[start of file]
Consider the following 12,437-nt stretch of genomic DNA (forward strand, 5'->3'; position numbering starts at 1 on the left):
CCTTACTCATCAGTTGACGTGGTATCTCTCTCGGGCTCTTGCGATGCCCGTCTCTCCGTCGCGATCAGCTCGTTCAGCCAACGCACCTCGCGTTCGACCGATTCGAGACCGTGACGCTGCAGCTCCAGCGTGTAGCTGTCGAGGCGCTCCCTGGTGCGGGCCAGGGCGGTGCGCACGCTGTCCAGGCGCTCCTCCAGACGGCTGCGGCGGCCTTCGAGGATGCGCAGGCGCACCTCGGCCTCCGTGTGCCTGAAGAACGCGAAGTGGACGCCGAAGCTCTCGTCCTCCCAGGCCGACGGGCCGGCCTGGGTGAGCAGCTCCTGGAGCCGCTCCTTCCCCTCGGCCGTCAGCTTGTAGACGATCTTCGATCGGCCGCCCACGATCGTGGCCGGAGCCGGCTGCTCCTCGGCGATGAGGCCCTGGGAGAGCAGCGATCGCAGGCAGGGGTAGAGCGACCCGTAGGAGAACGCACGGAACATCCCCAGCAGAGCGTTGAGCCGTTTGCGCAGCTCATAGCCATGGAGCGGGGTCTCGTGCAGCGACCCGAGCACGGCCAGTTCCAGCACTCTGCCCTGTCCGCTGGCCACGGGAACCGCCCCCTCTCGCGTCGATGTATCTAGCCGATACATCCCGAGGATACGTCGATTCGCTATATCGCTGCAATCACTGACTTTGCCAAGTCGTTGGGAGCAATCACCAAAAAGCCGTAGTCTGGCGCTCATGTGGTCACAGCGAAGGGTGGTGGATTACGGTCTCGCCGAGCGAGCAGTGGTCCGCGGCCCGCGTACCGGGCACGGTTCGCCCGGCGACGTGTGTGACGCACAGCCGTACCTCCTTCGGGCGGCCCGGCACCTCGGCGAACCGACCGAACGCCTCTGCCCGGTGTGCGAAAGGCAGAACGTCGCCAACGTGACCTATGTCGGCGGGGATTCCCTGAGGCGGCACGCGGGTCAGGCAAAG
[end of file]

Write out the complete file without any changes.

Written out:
Consider the following 12,437-nt stretch of genomic DNA (forward strand, 5'->3'; position numbering starts at 1 on the left):
CCTTACTCATCAGTTGACGTGGTATCTCTCTCGGGCTCTTGCGATGCCCGTCTCTCCGTCGCGATCAGCTCGTTCAGCCAACGCACCTCGCGTTCGACCGATTCGAGACCGTGACGCTGCAGCTCCAGCGTGTAGCTGTCGAGGCGCTCCCTGGTGCGGGCCAGGGCGGTGCGCACGCTGTCCAGGCGCTCCTCCAGACGGCTGCGGCGGCCTTCGAGGATGCGCAGGCGCACCTCGGCCTCCGTGTGCCTGAAGAACGCGAAGTGGACGCCGAAGCTCTCGTCCTCCCAGGCCGACGGGCCGGCCTGGGTGAGCAGCTCCTGGAGCCGCTCCTTCCCCTCGGCCGTCAGCTTGTAGACGATCTTCGATCGGCCGCCCACGATCGTGGCCGGAGCCGGCTGCTCCTCGGCGATGAGGCCCTGGGAGAGCAGCGATCGCAGGCAGGGGTAGAGCGACCCGTAGGAGAACGCACGGAACATCCCCAGCAGAGCGTTGAGCCGTTTGCGCAGCTCATAGCCATGGAGCGGGGTCTCGTGCAGCGACCCGAGCACGGCCAGTTCCAGCACTCTGCCCTGTCCGCTGGCCACGGGAACCGCCCCCTCTCGCGTCGATGTATCTAGCCGATACATCCCGAGGATACGTCGATTCGCTATATCGCTGCAATCACTGACTTTGCCAAGTCGTTGGGAGCAATCACCAAAAAGCCGTAGTCTGGCGCTCATGTGGTCACAGCGAAGGGTGGTGGATTACGGTCTCGCCGAGCGAGCAGTGGTCCGCGGCCCGCGTACCGGGCACGGTTCGCCCGGCGACGTGTGTGACGCACAGCCGTACCTCCTTCGGGCGGCCCGGCACCTCGGCGAACCGACCGAACGCCTCTGCCCGGTGTGCGAAAGGCAGAACGTCGCCAACGTGACCTATGTCGGCGGGGATTCCCTGAGGCGGCACGCGGGTCAGGCAAAG